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This is the driveway slant from the side. Doesn't seem like much in a photo but I'm sure this feels like a mountain to Oia. Walking this also provides her calf muscles a good stretch which is important.

And all of that in a cast! Not too shabby.

Friday, October 16, 2009

Camp Righty...Extended!

Today was supposed to be the final day of Camp Righty. Supposed to be. Our CIT therapist, Rob and myself, all agreed that now is not the time to end the party. I would have never imagined saying this 4 weeks ago. However, Oia has made tremendous progress on so many levels that we decided to give this one more week of full constraint. After this additional week is over, her cast will be removed and cut below the elbow and turned into a splint for easy removal. The splint will become part of our home program post-CIT. The goal is that Oia will wear the splint a couple hours each day and for all of future OT sessions. We need to continue the right handed and bilateral play long after CIT is over or else the gains she worked so hard on during the casting period could very easily be lost.

Also today, we met our CIT therapist off site from KCRC to have a session at Virginia's Discovery Museum. The activities must be new and engaging enough for Oia to be interested in right handed-play so a different environment was just the thing. She used Righty to play numerous musical instruments, climb steps, roll balls, touch various textures, push buttons and carry small, lightweight objects to place into baskets.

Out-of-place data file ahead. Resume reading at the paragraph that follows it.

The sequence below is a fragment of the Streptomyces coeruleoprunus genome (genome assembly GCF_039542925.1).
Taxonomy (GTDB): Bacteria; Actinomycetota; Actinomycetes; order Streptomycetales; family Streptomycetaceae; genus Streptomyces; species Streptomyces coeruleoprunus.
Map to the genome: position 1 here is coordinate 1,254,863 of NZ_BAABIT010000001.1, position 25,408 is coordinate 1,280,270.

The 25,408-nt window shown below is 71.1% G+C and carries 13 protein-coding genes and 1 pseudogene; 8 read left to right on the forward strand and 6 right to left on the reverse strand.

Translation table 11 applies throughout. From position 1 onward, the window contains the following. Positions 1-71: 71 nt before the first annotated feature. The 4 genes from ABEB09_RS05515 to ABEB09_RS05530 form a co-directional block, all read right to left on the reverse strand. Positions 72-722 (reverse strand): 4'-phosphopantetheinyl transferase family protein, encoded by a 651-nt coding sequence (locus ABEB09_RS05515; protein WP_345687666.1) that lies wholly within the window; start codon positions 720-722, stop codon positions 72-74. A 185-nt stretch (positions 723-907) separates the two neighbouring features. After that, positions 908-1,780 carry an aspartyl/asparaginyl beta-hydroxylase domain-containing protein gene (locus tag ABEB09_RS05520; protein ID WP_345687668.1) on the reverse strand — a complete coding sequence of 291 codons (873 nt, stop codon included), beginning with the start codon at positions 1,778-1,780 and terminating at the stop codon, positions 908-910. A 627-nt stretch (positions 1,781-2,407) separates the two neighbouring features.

This video shows Oia grasping foam letters and carrying them to the baskets for release. Her grasp now is accurate and she has built up the endurance to do this several times in one activity. She is also able to release the letters with control and accuracy. In times past, prior to CIT, objects generally needed to be placed into her right hand by an adult and then she would either pull it out with her left hand or her grasp would be so weak that her object would just fall out after a few seconds. What a difference 4 weeks has made and look how proud she is.

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Another reason to continue Camp Righty...

She has finally, for the first time ever, voluntarily chose to use two hands to hold an object. In the past, if an object was too large for her to pick up with one hand, she generally would leave it and go to another toy. Here she is trying to put the ball into a hole with both hands.


Lefty is holding the guitar and Righty is playing. Again, two-handed play.


We are tickled with her progress, not to mention her patience. She continues to amaze us.

Tuesday, October 13, 2009

Happiness is...

knowing our little girl has had a good day AND a good laugh.


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Monday, October 12, 2009

Camp Righty Update

We are in our fourth and final week of Constraint Induced Therapy (CIT), aka "Camp Righty". So far, so good. Oia is doing amazingly well. I had set myself up for a hair pulling month but Oia has done a fantastic job of proving me wrong. She has been so tolerant of right handed play and has made REMARKABLE gains. Her grasp, strength, accuracy, and endurance have all come quite far in just 3 weeks. Our CIT therapist said during today's OT session that progress has been 'beautiful'.


We've spent the last 3 weeks (as we did before CIT began but more of a focus now) incorporating right handed activity into our daily play and routines. Our days have been intense but enjoyable. Here is Oia holding on with Righty to stabilize herself while getting a wheelbarrow ride.

And then Righty found some dirt...great sensory feedback!

Sunday, October 11, 2009

Milestones and Therapy Schedule

Oia’s Developmental Milestones

Independent sitting – 8 months
Rolling over - ~15 months
Transitioning from lying on back to sit – 16 months
Creeping/commando crawling – 19 months
Reciprocal crawling (crawling on hands and knees)– 20 months
Cruising – 21 months
Climbing up stairs – 22 months
Sit to stand (from chair) – 20 months
First steps with forward walker – 18 months
First steps without assistance – 21 months
Controlled walking with close supervision only- 24 months


Current Therapy Schedule

Physical therapy 2x/wk
Occupational therapy 1x/wk
Speech therapy 2x/mo

First Constraint Induced Therapy (CIT) - 10 months old, duration of 21 days, through UNC